You guys know about BBC Radio 4's In Our Time, right? Each week, the broadcaster Melvyn Bragg hosts a 45-minute discussion on some aspect of culture, history, philosophy, religion or science. His guests are always three academics with expert knowledge of the chosen subject, and the tone is serious and detailed but never inaccessible. By respecting his audience's intelligence, Bragg delivers a programme of unrivaled interest, depth and educational value. The topics covered this year alone include The Frankfurt School, The Glencoe Massacre, Silas Marner and Ibn Khaldun. Eclectic, yes, but never less than fascinating. The good news is that the programme has just redesigned its website, making all 440 episodes to date available for your listening pleasure in its eminently browsable archive. In the dumbed-down 21st Century, it's a miracle that a programme like this still exists, so let's all make the most of it while we can.
C0nc0rdance [sytl] asks; How far should we trust common sense? A less than 9 min video on Common Sense as it relates to Science. Enjoy.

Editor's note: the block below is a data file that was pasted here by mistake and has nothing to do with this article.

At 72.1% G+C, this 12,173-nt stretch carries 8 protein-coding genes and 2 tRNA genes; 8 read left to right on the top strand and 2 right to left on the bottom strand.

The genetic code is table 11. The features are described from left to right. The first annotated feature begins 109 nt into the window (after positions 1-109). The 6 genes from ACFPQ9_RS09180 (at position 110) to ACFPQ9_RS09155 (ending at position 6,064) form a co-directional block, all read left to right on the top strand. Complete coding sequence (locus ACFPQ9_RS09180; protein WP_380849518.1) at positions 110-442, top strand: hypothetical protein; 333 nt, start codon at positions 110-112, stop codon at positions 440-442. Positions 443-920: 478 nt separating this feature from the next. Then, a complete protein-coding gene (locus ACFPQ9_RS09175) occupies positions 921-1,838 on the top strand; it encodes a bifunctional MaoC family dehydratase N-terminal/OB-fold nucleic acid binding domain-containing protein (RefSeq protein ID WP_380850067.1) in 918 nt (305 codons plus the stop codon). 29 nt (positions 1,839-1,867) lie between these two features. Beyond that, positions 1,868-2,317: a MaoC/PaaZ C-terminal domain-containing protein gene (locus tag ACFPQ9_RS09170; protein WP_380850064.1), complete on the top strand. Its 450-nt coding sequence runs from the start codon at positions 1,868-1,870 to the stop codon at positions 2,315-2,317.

Sean Tevis Takes On Intelligent Designer with Some Intelligent Design of His Own... Sean Tevis is running for State Representative in Kansas, against an opponent he describes as a proponent of intelligent design. Short on name recognition (and campaign funds) he took it upon himself to use his skills as an information designer to connect to his "constituents" - could he be the first true candidate for a generation that grew up on the Internet? Very clever xkcd-style infographic deployed against the agents of doom... (I donated, couldn't help myself) via BoingBoing
Intelligent Design. Traces of this epic masterpiece of creation can be found in all religious writings and traditions. It is to them that Moses, Jesus, Buddha and Mohammed referred. It is now time to welcome them. To your child's classroom.
Pat Robertson to Dover, PA: When disaster strikes your city, don't go running to God.
Flying Spagetti Monster expelled from Kansas The Kansas School Board has decided that it knows much more about the origins of life than the combined intelligence of all the scientists on the planet, and that fiction can be taught as fact. But seriously, if you don't even understand the scientific method, what business do you have setting academic policy?